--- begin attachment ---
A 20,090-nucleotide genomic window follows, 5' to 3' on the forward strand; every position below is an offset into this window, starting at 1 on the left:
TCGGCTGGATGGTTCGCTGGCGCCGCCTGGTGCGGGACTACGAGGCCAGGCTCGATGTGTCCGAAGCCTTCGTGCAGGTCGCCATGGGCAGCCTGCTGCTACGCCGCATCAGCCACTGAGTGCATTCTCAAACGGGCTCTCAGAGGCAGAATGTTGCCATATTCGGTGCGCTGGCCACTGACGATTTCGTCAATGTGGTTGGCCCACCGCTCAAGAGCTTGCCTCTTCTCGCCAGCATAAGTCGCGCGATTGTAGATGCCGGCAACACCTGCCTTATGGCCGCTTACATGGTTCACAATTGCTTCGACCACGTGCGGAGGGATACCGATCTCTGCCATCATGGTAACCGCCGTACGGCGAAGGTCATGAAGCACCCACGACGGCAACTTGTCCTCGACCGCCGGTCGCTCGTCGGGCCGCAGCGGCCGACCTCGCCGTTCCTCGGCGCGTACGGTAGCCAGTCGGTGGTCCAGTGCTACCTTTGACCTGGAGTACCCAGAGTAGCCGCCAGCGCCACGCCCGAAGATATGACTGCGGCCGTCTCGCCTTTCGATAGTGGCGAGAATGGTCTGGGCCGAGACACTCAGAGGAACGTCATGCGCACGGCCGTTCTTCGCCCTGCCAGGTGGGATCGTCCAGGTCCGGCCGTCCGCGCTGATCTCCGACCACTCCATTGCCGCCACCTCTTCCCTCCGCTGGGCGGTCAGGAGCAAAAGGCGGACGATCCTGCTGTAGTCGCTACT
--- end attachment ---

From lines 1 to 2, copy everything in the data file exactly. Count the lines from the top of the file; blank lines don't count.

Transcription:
A 20,090-nucleotide genomic window follows, 5' to 3' on the forward strand; every position below is an offset into this window, starting at 1 on the left:
TCGGCTGGATGGTTCGCTGGCGCCGCCTGGTGCGGGACTACGAGGCCAGGCTCGATGTGTCCGAAGCCTTCGTGCAGGTCGCCATGGGCAGCCTGCTGCTACGCCGCATCAGCCACTGAGTGCATTCTCAAACGGGCTCTCAGAGGCAGAATGTTGCCATATTCGGTGCGCTGGCCACTGACGATTTCGTCAATGTGGTTGGCCCACCGCTCAAGAGCTTGCCTCTTCTCGCCAGCATAAGTCGCGCGATTGTAGATGCCGGCAACACCTGCCTTATGGCCGCTTACATGGTTCACAATTGCTTCGACCACGTGCGGAGGGATACCGATCTCTGCCATCATGGTAACCGCCGTACGGCGAAGGTCATGAAGCACCCACGACGGCAACTTGTCCTCGACCGCCGGTCGCTCGTCGGGCCGCAGCGGCCGACCTCGCCGTTCCTCGGCGCGTACGGTAGCCAGTCGGTGGTCCAGTGCTACCTTTGACCTGGAGTACCCAGAGTAGCCGCCAGCGCCACGCCCGAAGATATGACTGCGGCCGTCTCGCCTTTCGATAGTGGCGAGAATGGTCTGGGCCGAGACACTCAGAGGAACGTCATGCGCACGGCCGTTCTTCGCCCTGCCAGGTGGGATCGTCCAGGTCCGGCCGTCCGCGCTGATCTCCGACCACTCCATTGCCGCCACCTCTTCCCTCCGCTGGGCGGTCAGGAGCAAAAGGCGGACGATCCTGCTGTAGTCGCTACT